There is good news for policymakers in the Roughrider State: in 2021, the number of middle and high school students using tobacco and vapor products reached historic lows.
According to data from the 2021 Youth Risk Behavior Survey, in 2021, 5.9% of North Dakota highschoolers reported current combustible cigarette use, defined as having used the product on at least one occasion in the 30 days prior to the survey. Only 4.3% reported current smokeless tobacco use, and only 2.8% reported using cigars.
Of traditional tobacco product use, these are some of the lowest levels recorded. For example, in 1999, nearly half (40.6%) of high schoolers had smoked cigarettes in the past month. Between 1999 and 2021, current smoking rates declined by 85.5%. Current use of cigars decreased by 78.5%, from 13% of high school students in 2003. And, between 2017 and 2021, current smokeless tobacco use decreased by 46.3%.
While youth use of traditional tobacco products has declined, lawmakers have turned their attention to electronic cigarettes and vaping devices. Similar to national data, youth vaping in North Dakota seems to have peaked in 2019. In fact, in 2021, only 38.6% of high schoolers reported ever using an e-cigarette, a 26.9% decrease from 2019’s 52.8%. Further, current use has declined by 36%, from 33.1% in 2019 to 21.2%.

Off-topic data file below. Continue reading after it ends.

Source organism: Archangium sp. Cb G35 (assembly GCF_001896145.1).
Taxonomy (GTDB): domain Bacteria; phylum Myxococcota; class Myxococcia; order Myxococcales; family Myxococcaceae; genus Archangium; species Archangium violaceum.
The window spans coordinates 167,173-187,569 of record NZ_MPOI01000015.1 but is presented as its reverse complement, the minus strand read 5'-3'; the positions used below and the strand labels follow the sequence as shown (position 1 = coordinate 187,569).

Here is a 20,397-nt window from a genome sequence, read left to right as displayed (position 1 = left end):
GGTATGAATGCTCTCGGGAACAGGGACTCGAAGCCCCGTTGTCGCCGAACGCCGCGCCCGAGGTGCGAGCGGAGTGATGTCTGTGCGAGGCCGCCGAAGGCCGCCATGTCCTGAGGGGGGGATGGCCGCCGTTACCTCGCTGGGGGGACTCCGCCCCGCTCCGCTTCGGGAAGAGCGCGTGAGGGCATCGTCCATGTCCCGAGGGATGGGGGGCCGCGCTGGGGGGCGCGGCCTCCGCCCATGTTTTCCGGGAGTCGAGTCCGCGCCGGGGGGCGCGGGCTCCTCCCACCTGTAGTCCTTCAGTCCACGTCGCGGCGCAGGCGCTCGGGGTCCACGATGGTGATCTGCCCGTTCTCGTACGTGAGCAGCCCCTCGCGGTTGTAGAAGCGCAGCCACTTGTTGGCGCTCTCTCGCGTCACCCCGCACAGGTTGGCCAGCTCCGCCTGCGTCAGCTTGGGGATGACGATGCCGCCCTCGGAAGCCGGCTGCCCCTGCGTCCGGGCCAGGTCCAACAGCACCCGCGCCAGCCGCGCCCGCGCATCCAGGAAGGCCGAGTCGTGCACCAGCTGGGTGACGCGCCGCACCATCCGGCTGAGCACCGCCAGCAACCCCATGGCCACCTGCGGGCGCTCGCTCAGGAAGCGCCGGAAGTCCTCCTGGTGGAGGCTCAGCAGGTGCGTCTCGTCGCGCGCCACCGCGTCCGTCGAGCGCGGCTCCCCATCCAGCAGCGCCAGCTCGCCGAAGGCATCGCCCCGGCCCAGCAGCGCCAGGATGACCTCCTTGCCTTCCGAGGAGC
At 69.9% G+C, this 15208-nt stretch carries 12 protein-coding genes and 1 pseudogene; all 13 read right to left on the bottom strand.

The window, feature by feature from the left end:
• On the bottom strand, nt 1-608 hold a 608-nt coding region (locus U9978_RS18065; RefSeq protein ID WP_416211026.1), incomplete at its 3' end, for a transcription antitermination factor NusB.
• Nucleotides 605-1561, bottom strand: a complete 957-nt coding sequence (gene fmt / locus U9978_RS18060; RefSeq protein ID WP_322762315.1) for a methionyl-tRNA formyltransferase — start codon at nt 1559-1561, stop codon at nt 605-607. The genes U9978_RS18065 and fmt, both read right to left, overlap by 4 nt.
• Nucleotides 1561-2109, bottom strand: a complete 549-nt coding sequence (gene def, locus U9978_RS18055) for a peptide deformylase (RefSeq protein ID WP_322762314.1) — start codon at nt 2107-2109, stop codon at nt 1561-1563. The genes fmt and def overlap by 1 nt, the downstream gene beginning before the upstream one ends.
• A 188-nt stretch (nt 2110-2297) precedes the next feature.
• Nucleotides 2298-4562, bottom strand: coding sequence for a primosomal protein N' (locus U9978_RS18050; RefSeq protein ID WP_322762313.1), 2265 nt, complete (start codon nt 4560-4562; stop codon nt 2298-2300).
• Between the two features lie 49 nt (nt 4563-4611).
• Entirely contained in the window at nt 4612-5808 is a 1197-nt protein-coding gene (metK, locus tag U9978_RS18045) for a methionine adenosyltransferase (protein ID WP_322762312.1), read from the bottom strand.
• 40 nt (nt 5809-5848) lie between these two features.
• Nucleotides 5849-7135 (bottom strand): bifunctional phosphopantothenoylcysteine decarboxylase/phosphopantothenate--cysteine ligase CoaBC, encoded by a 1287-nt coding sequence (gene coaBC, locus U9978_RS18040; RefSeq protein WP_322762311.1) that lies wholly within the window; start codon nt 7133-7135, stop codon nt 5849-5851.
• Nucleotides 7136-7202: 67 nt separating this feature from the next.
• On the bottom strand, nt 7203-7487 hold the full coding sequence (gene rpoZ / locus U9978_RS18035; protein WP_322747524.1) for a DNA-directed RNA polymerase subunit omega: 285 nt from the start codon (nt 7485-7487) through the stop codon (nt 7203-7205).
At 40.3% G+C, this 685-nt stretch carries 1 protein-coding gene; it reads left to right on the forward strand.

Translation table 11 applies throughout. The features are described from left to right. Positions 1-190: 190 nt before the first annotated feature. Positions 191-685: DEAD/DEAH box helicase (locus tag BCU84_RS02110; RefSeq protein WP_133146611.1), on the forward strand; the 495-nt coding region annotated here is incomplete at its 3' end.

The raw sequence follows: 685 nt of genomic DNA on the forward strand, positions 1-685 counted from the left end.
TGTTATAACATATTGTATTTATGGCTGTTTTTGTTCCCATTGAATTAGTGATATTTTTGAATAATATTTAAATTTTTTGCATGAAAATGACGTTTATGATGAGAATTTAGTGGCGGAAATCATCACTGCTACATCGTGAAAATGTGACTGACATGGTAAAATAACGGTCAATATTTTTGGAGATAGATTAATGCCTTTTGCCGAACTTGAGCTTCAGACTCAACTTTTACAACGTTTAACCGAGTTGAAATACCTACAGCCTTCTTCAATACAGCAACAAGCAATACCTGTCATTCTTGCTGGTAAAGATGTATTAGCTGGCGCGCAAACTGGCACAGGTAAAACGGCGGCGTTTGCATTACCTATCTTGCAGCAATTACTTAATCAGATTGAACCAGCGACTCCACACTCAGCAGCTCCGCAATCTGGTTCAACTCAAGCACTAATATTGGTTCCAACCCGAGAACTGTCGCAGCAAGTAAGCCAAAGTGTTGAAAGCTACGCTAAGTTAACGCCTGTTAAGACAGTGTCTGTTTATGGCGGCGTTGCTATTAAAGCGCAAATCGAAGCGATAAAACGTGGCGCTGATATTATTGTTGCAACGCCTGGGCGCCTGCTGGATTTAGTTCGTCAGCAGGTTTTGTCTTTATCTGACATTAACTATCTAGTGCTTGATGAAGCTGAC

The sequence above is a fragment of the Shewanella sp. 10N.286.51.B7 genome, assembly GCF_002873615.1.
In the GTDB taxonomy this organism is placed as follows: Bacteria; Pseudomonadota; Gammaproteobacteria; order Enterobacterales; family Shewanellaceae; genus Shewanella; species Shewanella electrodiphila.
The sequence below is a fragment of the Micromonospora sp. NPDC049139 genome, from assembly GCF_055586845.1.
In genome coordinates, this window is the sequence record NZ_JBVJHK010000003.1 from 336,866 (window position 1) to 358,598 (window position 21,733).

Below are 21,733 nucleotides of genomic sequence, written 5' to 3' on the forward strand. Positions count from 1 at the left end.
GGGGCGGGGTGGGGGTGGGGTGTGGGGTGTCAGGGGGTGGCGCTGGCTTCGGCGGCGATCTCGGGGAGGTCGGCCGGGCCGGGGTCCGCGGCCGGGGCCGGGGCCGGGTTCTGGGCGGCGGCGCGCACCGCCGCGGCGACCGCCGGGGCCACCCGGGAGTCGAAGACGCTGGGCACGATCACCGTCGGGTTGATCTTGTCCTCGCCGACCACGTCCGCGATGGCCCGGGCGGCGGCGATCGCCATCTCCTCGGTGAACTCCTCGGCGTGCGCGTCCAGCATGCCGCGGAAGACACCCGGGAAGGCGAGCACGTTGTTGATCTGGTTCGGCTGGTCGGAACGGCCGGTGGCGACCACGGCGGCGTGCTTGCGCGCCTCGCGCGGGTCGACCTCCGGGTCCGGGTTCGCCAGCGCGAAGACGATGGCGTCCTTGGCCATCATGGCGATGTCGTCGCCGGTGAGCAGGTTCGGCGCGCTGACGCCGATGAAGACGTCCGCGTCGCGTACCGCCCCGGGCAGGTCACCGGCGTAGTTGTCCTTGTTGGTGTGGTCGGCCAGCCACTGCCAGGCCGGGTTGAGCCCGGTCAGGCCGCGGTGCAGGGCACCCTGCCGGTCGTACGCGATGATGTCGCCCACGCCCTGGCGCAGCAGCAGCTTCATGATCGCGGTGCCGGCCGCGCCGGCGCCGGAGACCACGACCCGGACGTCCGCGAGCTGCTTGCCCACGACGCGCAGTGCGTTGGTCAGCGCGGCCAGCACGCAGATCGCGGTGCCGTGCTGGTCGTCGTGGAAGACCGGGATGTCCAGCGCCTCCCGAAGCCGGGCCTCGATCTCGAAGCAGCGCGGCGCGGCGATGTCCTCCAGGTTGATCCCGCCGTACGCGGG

Like high school students, middle schoolers’ use of tobacco and vape products has also declined in the Roughrider State.
In 2021, 3.6% of North Dakota middle school students reported current combustible cigarette use, 1.3% reported current smokeless tobacco use, and 1.6% reported using a cigar. Again, these are some epic lows. In 1999, 13.4% of middle schoolers had smoked a cigarette in the past month. Between 1999 and 2001, combustible cigarette use declined by 73.1%. Current cigar use declined by 61% since 2003 and current use of smokeless tobacco products declined by 48% between 2017 and 2021.
Youth vaping is also down among middle schoolers after peaking in 2019. Ever-use of e-cigarettes declined by 14.7%, from 20.4% in 2019 to 17.4% in 2021. Current use also declined by 20.4% from 10.3% in 2019 to 8.2% in 2021.
As state lawmakers move forward with legislation to address the fake youth vaping epidemic, they must ensure they have the most up-to-date data on youth use of vape and tobacco products. Given the lows in traditional tobacco product use and declines in youth vaping, lawmakers must refrain from prohibitionist policies that would hinder adult access to safer alternatives to smoking.
Lindsey Stroud is a Visiting Fellow at the Independent Womens Forum, Director of the Taxpayers Protection Alliance’s Consumer Center, and a board member with the American Vapor Manufacturers Association.